Alito recognizes that unions tend to speak out and address a variety of topics in the realm of “sensitive” public policy issues such as climate change, sexual orientation and gender identity, noting that speech on these matters receives the highest level of First Amendment protections. Furthermore, citing collective bargaining for wages and benefits which involves expenditures of public funds, Alito states that union “speech” is “overwhelmingly of substantial public concern”, not only private interest. Thus, the majority holds that forcing public employees to subsidize this “speech” violates First Amendment rights.
The majority concludes by a more thorough discussion of the Abood case. In one noteworthy section, Alito refers to the “political patronage” of unions which stands in antithesis to other cases that hold “that public employees may not be required to support a political party.” Reading between the lines, Justice Alito takes issue with the mostly-democratic leaning tradition of union support. “By overruling Abood,” Alito writes, “we end the oddity of privileging compelled union support over compelled party support…”
Another part of Abood with which the majority took issue was the framework the older case established, in which it proposed finding the dividing line between union activities aimed at collective-bargaining and those which are intended to “achieve political ends”. In the public sector, Alito reasons, this is even more difficult since wages, benefits and other facets of collective-bargaining inherently involve matters of public concern and thus take on a political hue. “In sum,” says the Court, “Abood was not well reasoned.”
Sotomayor wrote a one-paragraph dissent, which does little more than expound on her agreement with the other dissent, written by Justice Kagan and joined by herself, Breyer, and Ginsburg. Kagan’s dissent expresses continued support for the Abood framework, and the long held principle that “government entities have substantial latitude to regulate their employees’ speech-especially about terms of employment-in the interest of operating their workplaces effectively.” To that end, she advocates the benefits to the government of having a single, “exclusive employee representative to bargain with” in negotiations. Kagan laments the potential detrimental effects the majority decision will have financially on public unions, and the impact on public employees and employers nationwide, citing the majority for its disregard of the widespread reliance by state and local governments on Abood.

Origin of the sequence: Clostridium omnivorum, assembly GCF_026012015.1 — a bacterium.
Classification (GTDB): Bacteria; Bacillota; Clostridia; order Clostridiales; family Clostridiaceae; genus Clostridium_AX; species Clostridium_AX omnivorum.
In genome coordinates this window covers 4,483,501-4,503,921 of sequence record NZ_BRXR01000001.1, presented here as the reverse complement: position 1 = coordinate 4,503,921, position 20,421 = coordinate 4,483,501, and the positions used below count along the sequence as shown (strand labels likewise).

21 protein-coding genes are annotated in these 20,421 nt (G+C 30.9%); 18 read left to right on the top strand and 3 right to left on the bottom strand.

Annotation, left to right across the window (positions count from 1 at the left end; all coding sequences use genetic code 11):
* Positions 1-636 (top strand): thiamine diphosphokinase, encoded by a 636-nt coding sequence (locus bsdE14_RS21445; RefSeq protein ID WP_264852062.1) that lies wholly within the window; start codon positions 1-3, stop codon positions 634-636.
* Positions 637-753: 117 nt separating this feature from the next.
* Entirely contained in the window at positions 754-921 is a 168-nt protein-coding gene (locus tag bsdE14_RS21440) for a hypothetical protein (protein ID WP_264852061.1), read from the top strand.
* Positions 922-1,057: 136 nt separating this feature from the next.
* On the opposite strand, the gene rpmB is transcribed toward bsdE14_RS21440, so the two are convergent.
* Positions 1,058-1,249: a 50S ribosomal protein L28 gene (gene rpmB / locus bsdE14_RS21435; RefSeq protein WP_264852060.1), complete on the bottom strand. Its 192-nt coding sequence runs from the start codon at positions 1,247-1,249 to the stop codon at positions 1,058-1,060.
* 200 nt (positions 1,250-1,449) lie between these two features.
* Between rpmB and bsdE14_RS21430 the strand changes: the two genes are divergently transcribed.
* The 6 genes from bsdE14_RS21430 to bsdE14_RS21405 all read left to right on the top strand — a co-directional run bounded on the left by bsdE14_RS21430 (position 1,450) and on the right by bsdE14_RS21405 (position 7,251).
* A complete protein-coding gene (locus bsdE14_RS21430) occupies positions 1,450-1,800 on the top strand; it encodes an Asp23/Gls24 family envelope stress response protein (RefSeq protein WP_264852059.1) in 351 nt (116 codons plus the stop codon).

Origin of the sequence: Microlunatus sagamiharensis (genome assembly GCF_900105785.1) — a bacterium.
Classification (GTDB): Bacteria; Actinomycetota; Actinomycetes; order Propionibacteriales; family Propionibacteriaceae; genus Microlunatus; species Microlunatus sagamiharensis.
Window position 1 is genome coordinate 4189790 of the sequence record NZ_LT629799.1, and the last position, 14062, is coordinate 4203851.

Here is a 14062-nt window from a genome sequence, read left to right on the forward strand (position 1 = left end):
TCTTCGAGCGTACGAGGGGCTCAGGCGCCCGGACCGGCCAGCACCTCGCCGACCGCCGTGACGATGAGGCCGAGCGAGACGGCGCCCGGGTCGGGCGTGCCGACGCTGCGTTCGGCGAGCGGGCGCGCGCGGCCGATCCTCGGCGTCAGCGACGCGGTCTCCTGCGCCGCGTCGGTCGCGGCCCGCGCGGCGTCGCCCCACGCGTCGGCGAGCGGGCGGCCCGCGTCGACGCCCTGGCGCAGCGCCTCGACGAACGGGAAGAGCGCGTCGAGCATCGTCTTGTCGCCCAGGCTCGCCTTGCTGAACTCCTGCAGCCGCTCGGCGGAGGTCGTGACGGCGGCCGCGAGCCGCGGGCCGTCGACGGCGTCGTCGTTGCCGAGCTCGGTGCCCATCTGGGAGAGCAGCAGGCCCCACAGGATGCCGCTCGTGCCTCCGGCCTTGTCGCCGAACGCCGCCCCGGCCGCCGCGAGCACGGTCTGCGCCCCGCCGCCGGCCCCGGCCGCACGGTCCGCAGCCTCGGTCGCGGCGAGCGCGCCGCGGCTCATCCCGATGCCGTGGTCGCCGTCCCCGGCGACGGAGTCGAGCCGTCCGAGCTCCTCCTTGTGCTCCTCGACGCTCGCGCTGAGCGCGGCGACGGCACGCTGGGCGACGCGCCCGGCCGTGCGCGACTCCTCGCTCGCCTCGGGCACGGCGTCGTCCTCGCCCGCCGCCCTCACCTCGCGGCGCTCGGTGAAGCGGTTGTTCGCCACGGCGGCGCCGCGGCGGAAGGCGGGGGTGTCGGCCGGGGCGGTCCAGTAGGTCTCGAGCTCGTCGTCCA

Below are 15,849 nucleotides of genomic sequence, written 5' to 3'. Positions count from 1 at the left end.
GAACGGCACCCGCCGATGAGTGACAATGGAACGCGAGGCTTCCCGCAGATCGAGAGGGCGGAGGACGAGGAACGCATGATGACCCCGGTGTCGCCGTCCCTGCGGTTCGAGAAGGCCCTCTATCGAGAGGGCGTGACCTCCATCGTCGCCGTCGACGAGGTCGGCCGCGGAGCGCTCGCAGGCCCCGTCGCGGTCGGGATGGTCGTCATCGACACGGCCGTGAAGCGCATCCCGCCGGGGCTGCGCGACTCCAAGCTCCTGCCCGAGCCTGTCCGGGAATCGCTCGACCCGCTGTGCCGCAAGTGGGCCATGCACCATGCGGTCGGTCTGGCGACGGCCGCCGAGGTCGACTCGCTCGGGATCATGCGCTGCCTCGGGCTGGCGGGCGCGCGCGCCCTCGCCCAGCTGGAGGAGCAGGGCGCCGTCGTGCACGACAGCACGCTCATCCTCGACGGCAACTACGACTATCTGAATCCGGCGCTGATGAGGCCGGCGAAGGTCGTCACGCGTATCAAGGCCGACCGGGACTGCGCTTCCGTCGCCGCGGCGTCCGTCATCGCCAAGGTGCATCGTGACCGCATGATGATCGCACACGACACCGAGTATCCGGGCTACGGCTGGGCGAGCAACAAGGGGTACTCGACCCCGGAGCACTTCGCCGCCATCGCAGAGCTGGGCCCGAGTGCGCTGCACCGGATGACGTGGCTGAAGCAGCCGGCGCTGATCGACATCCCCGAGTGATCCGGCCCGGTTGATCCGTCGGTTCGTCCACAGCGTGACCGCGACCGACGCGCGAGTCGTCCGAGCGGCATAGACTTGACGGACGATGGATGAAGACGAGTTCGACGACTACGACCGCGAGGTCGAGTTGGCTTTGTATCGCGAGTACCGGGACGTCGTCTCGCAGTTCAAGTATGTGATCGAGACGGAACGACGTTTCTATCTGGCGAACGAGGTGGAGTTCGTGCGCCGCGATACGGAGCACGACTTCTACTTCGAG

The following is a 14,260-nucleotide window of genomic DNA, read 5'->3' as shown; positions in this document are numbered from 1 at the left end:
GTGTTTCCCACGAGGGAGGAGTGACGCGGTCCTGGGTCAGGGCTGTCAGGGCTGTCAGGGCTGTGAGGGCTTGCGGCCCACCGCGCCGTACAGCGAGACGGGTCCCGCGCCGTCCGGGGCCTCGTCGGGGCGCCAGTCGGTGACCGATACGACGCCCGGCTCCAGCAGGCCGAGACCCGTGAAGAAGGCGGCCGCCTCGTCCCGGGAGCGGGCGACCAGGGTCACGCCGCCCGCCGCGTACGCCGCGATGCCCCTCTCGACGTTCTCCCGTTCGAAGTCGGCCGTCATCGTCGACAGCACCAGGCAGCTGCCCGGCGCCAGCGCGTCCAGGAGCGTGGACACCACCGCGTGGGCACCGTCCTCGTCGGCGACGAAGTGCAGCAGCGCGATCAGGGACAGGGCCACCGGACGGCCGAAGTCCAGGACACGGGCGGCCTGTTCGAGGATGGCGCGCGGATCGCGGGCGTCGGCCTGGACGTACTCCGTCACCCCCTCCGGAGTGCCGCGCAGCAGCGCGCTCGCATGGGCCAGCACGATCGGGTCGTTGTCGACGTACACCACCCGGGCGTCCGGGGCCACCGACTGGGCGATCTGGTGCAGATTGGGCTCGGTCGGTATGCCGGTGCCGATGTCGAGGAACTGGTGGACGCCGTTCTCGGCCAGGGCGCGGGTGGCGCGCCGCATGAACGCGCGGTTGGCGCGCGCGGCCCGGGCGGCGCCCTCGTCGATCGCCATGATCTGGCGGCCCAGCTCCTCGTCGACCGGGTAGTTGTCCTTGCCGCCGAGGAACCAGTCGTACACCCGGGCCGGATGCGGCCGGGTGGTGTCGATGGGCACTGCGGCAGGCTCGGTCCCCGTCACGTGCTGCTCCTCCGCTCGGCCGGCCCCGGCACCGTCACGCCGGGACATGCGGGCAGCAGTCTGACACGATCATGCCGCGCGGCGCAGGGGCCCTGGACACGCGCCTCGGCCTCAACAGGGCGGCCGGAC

Concluding, Kagan accuses the majority of “weaponizing the First Amendment”, and of overruling Abood for no reason other than “because it wanted to. Because, that is, it wanted to pick the winning side in what should be-and until now, has been- an energetic policy debate.” In closing, writes Kagan:
Speech is everywhere—a part of every human activity (employment, health care, securities trading, you name it). For that reason, almost all economic and regulatory policy affects or touches speech. So the majority’s road runs long. And at every stop are black-robed rulers overriding citizens’ choices. The First Amendment was meant for better things. It was meant not to undermine but to protect democratic governance—including over the role of public-sector unions.
So what does this mean for employers and their employees? For now, for those not in government, it means nothing. The ruling is specific to public employee unions. For those who are currently employed in the public sector with a similar set up as that of Illinois, it means changes. Under this ruling, dues or “agency fees” can no longer be deducted from paychecks, absent clear, affirmative consent from the employee. Those who do not give consent will keep their money, but may lose out in other ways, such as representation during grievance or disciplinary procedures.
The effect on the unions themselves likewise remains to be seen; voluntary participation is more likely in some places than others. And not all states have a system like that of Illinois; West Virginia has a public employee union (separate from that of teachers and school personnel), but participation is completely voluntary-and the union has no collective bargaining power. It mostly functions to provide non-lawyer representation in employment-related administrative hearings. It does, however, have two powerful teachers’ unions, which will likely be affected by this decision.
As unions are largely darlings of the left in modern day, the 5-4 split was predictable. But given that union membership includes folks from both political factions, the fallout from this decision will be interesting to see.